How do you feel about young children climbing?
Opportunities for children to test and challenge themselves are crucial parts of healthy development. But that’s not to say it’s always easy to watch a small child totter on a narrow surface or climb higher than you can comfortably reach. Those ‘heart in your throat’ moments are the natural response of a caring and responsible adult.
It can help to understand why these experiences are so important when you are trying hard to feel as courageous as the child you are keeping watch over. And of course, it is important to help children learn to keep themselves safe. But sometimes it’s those risky experiments that are a key aspect of helping a child learn to risk assess for themselves and to become aware of their own strengths and limits.
So why is it important that children climb?
Children need to move to feel well and to develop healthily. They need to run, jump, dance, roll, swing and climb. This movement helps them make vital body-brain connections that will form the foundation of all academic learning, social interactions, self-awareness and self-esteem, emotional wellbeing and self-regulation….phew, to name but a few!
But what development does climbing support specifically? The most obvious is physical development. When climbing children need to balance, stretch, pull themselves up, lower themselves down, judge distance, perfect hand to eye and foot to eye coordination as well as help them make physical connections between left and right hemispheres of the brain. As children climb using alternate feet and hands, they are not only gaining an enormous amount of pleasure and thrill, they are forging the connections in their brain and body that will support them in reading, writing and maths. Did you know that not only muscles, but also tendons, nerves and even bones are developed through activity like climbing?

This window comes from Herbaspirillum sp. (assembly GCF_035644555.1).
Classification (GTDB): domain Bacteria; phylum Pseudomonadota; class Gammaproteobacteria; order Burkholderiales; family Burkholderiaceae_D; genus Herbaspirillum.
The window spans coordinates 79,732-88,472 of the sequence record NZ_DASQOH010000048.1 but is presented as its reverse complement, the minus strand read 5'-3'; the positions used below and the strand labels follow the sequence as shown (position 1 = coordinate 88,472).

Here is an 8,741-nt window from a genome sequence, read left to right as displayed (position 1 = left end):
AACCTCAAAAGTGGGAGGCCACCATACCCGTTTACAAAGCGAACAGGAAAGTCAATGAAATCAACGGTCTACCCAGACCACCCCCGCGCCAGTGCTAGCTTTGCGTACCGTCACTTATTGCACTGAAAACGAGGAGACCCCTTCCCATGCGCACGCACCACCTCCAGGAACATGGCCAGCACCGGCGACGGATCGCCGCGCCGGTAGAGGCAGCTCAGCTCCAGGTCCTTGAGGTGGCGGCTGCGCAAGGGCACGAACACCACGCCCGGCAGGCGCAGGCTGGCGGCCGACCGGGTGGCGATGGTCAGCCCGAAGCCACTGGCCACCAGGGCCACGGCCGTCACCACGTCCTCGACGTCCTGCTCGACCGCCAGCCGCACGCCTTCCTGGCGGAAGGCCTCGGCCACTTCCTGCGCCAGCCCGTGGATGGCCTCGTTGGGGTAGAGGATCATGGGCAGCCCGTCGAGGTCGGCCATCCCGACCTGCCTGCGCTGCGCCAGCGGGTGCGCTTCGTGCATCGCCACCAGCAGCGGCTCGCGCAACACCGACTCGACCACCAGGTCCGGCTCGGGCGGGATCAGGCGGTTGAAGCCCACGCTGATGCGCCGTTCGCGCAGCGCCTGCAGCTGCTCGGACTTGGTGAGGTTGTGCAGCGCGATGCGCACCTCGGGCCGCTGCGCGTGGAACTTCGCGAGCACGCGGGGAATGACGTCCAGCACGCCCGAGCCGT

Then there’s sensory integration. Balance and movement or vestibular and proprioception sensory systems, together with touch, form the foundation for all other sensory experiences. To have a healthily integrated sensory system, children really need to have practiced and tested their vestibular and proprioceptive systems. Sally Goddard Blythe brilliantly describes balance as the ‘art of not moving’. Do you remember being a young child and having that super scary yet thrilling feeling of maintaining balance on a wall or a branch? Proprioception gives you that deeply satisfying feeling in your body when you’re climbing when you stretch or pull. Do you remember pulling yourself up onto the next branch of a tree and that fantastic sensation of deeply stretching your muscles.
Endless studies have demonstrated that physical play contributes to physical, mental, emotional and social health and wellbeing. Children climbing together learn to collaborate and problem solve together. They also learn to empathise with each other, give each other encouragement, and celebrate achievement together.
In Nature Nurture we conduct risk benefit analysis. That means that as well as doing a general risk assessment of activities such as climbing, we also highlight for ourselves the benefits of such activities and ensure that the benefits balance or outweigh the risks. Because of that, the children in Nature Nurture have the opportunity and time to experience a wide range of movement and active play. When climbing trees, we tell them, ‘yes you can climb that tree, let’s learn how to do it safely’.
Next time I’m watching my 20-month granddaughter climb up on to a fence or branch, I will hold myself in check and do my very best not to let her experience my anxiety. She is fearless and I must learn to trust her to set her own challenges. I need to be ready if she needs me and asks for my help, but I need to give her the message, loud and clear, ‘I think what you are doing is fantastic and I know you can manage this’.
So, try and take a deep breath and enjoy children’s joy as they take care of some pretty vital learning in their outdoor play!